Behind the Badge Behind Detention Walls

Behind the Badge Behind Detention Walls

By Chief Joel F. Shults, Ed.D

If someone were to ask for a list of law enforcement agencies and specialties, would Corrections Officer (CO) be included? Some debate whether COs are law enforcement officers (LEOs) or not. On the side of the LEO argument, the CO responds to disturbances and criminal activity, uses their presence to deter disorder, investigates offenses, and has the authority to take physical control of persons. Opposing that position is the argument that the CO does not serve the public at large, is usually not carrying a firearm, and has limited power outside of the correctional facility.

Some states give peace officer status to COs, at least in certain situations such as when escorting or transporting a prisoner outside of the facility. A complicating factor in the definition is the various level of corrections personnel. Local and county jails may be staffed by deputies with peace officer duties. The most important difference between jails and prisons is that jails also house persons not yet convicted of their alleged crimes.

Although there are some very large county detention facilities, such as Los Angeles County’s with about 15,000 incarcerated persons, the largest inmate population tends to be in state prisons. Counting federal facilities, city and county jails, state prisons, juvenile facilities, civil commitment and psychiatric confinement facilities, immigration detention facilities, military prisons, Indian country jails, and privately contracted prisons, there are nearly 2 million persons held in secure facilities in the U.S.

Constitutional protections of due process, freedom from cruelty, and even unreasonable searches are all part of the complex legal framework that COs must navigate. A prison, and even smaller facilities, are self-contained communities. People need to eat, get medical care, practice their religion, get exercise, bathe, and engage in daily activities in a secure environment. Even the most mundane activity of the residents and workers in confinement facilities is subject to security procedures and precautions.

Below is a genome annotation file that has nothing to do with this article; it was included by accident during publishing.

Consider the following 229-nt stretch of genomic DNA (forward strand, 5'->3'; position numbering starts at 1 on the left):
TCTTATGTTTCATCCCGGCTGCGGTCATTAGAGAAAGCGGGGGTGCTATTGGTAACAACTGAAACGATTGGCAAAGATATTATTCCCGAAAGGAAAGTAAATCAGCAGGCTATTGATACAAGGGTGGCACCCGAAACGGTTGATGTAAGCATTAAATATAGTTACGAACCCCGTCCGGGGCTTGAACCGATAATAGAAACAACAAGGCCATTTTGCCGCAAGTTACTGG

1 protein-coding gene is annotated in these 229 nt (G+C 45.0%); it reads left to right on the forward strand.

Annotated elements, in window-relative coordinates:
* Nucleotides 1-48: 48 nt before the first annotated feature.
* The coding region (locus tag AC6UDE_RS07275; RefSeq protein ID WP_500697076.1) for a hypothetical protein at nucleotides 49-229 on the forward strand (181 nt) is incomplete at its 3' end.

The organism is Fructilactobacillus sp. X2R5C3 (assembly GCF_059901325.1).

Something often heard of convicted persons being sent to prisons is “at least they can’t hurt anyone anymore”. That’s true unless you count COs. The corrections profession suffers one of the highest injury rates in the workforce. Assaults on COs are an ever-present hazard of the job. In addition to violent assaults from unarmed inmates, the creativity of prisoners in making and obtaining weapons makes cutting and stabbing injuries and fatalities a constant threat.

Many correctional facilities have a museum or at least a display that includes examples of prison-made weapons. Industrial activities that provide inmates with the coveted opportunity to work include food service, metal fabrication, and woodworking. Many prisons make products for the state or for sale to support the facility or inmate activities. This introduces tools and materials into the prison that must be carefully inventoried. Even with security procedures, objects that can be made into edged weapons end up in the hands of inmates.

German inmates constructed a working shotgun using a bedpost, a charge made from lead from duct tape and matchheads, and an igniter made of a broken light bulb and AA batteries. It was discharged during an escape. A decorative wooden crucifix was discovered to contain a sheathed, sharpened metal rod. Blades from disposable razors are melted into toothbrush handles to make a deadly slashing weapon. Paper products are wetted and molded into hardened saps. Plastic bags are filled with urine or fermented products of sugar and smuggled fruit to toss at COs.

In addition to weaponry, articles are fashioned for use as drug paraphernalia or tools for escape such as keys, grappling hooks, or chisels. Items to push barbed wire aside or to cushion an escape over razor wire can be found during searches. Narcotics use is still a problem behind prison walls as items are smuggled in or tossed over the walls, and somehow, cell phones also make their way into correctional facilities to be used for criminal transactions or planning an escape.

Whether they carry the label of LEO, those maintaining order behind the prison walls face deadly challenges every moment of their shift. They deserve our thanks and respect.